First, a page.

First of all, realize that you’re not even kind of alone in these feelings. We’re all going to die. Even the entire solar system is going to die, eventually. Your sadness is rooted in 3 intense irrational thoughts:
- 1 Nothing you do matters in the long run
- 2 You exist without purpose, and
- 3 You should be acting differently than you do.
The only way to “win” against irrational thoughts is to call them out for what they are and argue against them. So let’s do that, one by one.
1. Nothing I do matters in the long run.
First, recognize the type of irrational thought: This is an overgeneralization. Just like answers that include “always” “all” “none” and “never” are almost always wrong on multiple choice tests, thoughts that include “everything” “nothing” “always” and “never” are almost always irrational overgeneralizations. Why is it easy to recognize that? Because few things in life play by all-or-nothing rules.
Step 2 is to question the assertion. Is it really true that *nothing* you do matters in the long run? If you have kids, your DNA is likely going to continue into the future. Even if you don’t have kids, odds are that you’ve introduced people to one another. The bonds that exist from even a basic platonic relationship that would not have existed without your intervention may influence the lives of others. It’s like the Butterfly Effect. The butterfly just knows that it’s flapping its wings. It’s never conscioius of even the possibility that it could be affecting weather. There’s no way for anyone to properly estimate or acknowledge the fullness of the effect that they have on society — especially not 200 years down the line when they’re not alive to see it.
When you take a moment to think about how other people in life have affected your actions and thoughts, and you realize that we humans can’t see the future or know exactly how our actions affect everyone even in the present, it’s easy to know that the thought “Nothing I do matters in the long run” is a lie. And lies don’t deserve to be given air time in your thoughts.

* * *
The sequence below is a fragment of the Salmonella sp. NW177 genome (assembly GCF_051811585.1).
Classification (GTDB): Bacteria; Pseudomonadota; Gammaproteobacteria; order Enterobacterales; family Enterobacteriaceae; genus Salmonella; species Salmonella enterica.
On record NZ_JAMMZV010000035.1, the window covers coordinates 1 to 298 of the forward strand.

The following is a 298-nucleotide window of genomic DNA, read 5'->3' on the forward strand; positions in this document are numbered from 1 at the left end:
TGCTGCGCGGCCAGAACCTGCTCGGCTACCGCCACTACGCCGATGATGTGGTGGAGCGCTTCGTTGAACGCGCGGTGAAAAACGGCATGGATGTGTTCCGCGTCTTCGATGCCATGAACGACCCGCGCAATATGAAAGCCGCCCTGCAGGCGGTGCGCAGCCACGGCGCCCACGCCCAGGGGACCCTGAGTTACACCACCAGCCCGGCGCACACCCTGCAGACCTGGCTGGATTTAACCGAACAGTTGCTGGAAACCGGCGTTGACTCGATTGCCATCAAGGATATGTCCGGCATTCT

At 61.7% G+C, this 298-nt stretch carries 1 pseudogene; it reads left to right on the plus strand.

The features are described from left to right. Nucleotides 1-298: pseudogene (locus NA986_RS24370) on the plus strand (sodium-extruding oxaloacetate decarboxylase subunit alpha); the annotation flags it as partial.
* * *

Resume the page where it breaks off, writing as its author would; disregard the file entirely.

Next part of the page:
2 You exist without purpose
First, recognize the type of irrational thought: This is all-or-nothing thinking. You can tell that it’s all-or-nothing because it is a judgment that is either black or white. Very few things in life are all-or-nothing, so it’s reasonable to take a moment to examine the veracity of the statement.
Step 2 – questioning the assertion: First, let’s ask this question: Who determines what your purpose is? Is it you? Is it society? Is it God? Let’s take this 1 by 1.
If you determine what your purpose is, then you have the ability at any given moment to decide what you believe your purpose is, and to live in accordance with it. Thus, the choice to exist without purpose is one that you are consciously making for yourself and can change at your whim.
If society is determining your purpose, then finding out where you fit in the grand scheme of society will help show you what your purpose is. Do you have a particular job that you do? How do you live? Are you social? Society is comprised of billions of people working together and coming up with sets of rules for how to exist that we all accept. Most people’s purpose within society is to serve a certain job function and to make life better for themselves and others in some way. It doesn’t need to be more difficult to define than that.
If God is determining your purpose, then you have to take a step back and realize that no one can ever know the mind of God. The fact that you exist at all means that you are serving a purpose. Otherwise, why would God take the time to create you and watch over you? Is your life a cautionary tale for others? Are you meant to plant a seed of creative inspiration in someone else? Are you there to bring comfort to a family member at a particular time? There’s no way to know, because in this scenario, a divine presence has both created you and chosen when your ride on this planet is over. If God’s the one in control, you gotta give up the search for purpose and just know that you have one, even if it isn’t readily apparent to you.